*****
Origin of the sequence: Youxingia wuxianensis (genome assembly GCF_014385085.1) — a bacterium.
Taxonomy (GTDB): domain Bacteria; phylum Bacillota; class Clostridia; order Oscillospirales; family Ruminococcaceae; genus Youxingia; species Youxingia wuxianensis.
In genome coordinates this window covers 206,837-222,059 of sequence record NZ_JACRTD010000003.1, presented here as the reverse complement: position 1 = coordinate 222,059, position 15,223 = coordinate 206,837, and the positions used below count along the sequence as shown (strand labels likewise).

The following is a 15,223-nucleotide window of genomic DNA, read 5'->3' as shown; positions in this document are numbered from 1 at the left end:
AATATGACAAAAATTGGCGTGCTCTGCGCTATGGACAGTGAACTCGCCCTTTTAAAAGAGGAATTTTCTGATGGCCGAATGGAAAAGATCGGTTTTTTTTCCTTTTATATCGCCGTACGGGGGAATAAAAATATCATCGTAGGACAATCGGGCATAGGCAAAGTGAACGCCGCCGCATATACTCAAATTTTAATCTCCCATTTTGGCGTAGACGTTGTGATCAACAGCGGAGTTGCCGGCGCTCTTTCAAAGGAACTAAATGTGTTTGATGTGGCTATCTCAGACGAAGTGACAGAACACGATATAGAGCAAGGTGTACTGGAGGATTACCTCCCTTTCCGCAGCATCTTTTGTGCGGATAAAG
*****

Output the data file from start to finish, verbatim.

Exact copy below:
Origin of the sequence: Youxingia wuxianensis (genome assembly GCF_014385085.1) — a bacterium.
Taxonomy (GTDB): domain Bacteria; phylum Bacillota; class Clostridia; order Oscillospirales; family Ruminococcaceae; genus Youxingia; species Youxingia wuxianensis.
In genome coordinates this window covers 206,837-222,059 of sequence record NZ_JACRTD010000003.1, presented here as the reverse complement: position 1 = coordinate 222,059, position 15,223 = coordinate 206,837, and the positions used below count along the sequence as shown (strand labels likewise).

The following is a 15,223-nucleotide window of genomic DNA, read 5'->3' as shown; positions in this document are numbered from 1 at the left end:
AATATGACAAAAATTGGCGTGCTCTGCGCTATGGACAGTGAACTCGCCCTTTTAAAAGAGGAATTTTCTGATGGCCGAATGGAAAAGATCGGTTTTTTTTCCTTTTATATCGCCGTACGGGGGAATAAAAATATCATCGTAGGACAATCGGGCATAGGCAAAGTGAACGCCGCCGCATATACTCAAATTTTAATCTCCCATTTTGGCGTAGACGTTGTGATCAACAGCGGAGTTGCCGGCGCTCTTTCAAAGGAACTAAATGTGTTTGATGTGGCTATCTCAGACGAAGTGACAGAACACGATATAGAGCAAGGTGTACTGGAGGATTACCTCCCTTTCCGCAGCATCTTTTGTGCGGATAAAG